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So what was Conradt thinking Wednesday when he lifted a template off The Oklahoman’s web site, newsok.com, wrote and pasted a bogus story about the Sooner pair’s arrest on cocaine distribution charges, then posted it on a message board? The 36-year-old Conradt says he wasn’t thinking. “I want to express my deepest apologies to the families,” Conradt said Wednesday night, after his story was reported as fact by at least two Texas radio stations. “That’s the thing I’m regretful about. I didn’t want to hurt anyone.” An apology might not be enough to sooth this over. “I’m going to prosecute him to the fullest extent of the law,” said Kevin Jones, Landry’s father. “I’ve got deep enough pockets to do it.” Oklahoman publisher David Thompson said, “When this was brought to our attention, we took immediate action. Through our technology and news teams, we tracked him down and told him to cease and desist. We take this very seriously and will consider legal action.” OU associate athletic director Kenny Mossman said the hoax is just the latest in a disturbing trend. “We feel it’s real unfortunate how many things have germinated from an anonymous starting point that are unfounded, untrue and, as this story proves, hurtful,” Mossman said. “Coaches and players are berated, and nobody attaches a name to it.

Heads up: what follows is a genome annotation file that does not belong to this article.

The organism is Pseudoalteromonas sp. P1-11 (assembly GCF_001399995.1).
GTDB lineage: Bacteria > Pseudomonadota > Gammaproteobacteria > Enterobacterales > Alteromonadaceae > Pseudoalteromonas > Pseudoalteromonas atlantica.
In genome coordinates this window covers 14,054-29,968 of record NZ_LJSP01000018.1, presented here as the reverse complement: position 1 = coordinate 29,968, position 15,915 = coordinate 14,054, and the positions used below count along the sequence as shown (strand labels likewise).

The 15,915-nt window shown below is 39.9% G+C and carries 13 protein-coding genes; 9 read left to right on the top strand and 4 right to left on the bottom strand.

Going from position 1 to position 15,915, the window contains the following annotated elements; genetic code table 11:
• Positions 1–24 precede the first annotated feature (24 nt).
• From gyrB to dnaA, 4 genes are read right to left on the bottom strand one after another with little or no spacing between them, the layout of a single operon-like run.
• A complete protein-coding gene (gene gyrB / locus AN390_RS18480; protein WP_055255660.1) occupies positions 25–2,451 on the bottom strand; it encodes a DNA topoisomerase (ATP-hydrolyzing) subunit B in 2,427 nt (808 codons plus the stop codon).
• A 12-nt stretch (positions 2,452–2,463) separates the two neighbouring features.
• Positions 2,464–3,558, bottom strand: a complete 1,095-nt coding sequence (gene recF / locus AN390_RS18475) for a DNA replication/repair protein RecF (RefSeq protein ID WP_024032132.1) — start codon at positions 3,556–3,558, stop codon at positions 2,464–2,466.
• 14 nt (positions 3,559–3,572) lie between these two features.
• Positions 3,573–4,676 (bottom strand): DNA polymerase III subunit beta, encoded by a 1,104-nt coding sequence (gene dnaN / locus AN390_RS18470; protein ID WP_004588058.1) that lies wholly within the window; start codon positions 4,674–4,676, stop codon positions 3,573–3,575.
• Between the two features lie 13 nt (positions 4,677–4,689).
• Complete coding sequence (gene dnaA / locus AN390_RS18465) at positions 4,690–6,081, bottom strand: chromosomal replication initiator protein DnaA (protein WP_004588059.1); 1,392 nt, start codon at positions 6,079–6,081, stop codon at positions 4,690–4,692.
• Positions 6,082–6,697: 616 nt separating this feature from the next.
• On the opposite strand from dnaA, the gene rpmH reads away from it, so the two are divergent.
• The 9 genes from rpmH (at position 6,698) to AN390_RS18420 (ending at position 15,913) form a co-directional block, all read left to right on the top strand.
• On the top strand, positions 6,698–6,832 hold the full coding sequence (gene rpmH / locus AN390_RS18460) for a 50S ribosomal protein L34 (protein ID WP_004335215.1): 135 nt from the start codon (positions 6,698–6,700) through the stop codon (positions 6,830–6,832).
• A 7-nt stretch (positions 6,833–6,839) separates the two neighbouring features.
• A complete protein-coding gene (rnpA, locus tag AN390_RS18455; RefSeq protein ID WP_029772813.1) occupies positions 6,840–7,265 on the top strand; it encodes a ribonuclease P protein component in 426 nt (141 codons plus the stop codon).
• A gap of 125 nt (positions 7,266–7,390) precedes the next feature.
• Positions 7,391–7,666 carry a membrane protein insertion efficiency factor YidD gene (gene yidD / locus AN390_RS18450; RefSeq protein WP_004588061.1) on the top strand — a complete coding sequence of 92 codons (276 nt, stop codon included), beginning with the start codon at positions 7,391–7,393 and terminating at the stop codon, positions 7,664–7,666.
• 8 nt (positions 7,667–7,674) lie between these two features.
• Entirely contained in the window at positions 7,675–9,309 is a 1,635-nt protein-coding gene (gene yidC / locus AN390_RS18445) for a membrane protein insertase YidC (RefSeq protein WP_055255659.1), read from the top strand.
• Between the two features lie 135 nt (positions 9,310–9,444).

Story about OU QBs' drug busts a hoax
James W. Conradt, a Nebraska football fan living in Austin, Texas, says he didn’t mean to hurt Oklahoma quarterbacks Sam Bradford and Landry Jones with his Internet hoax.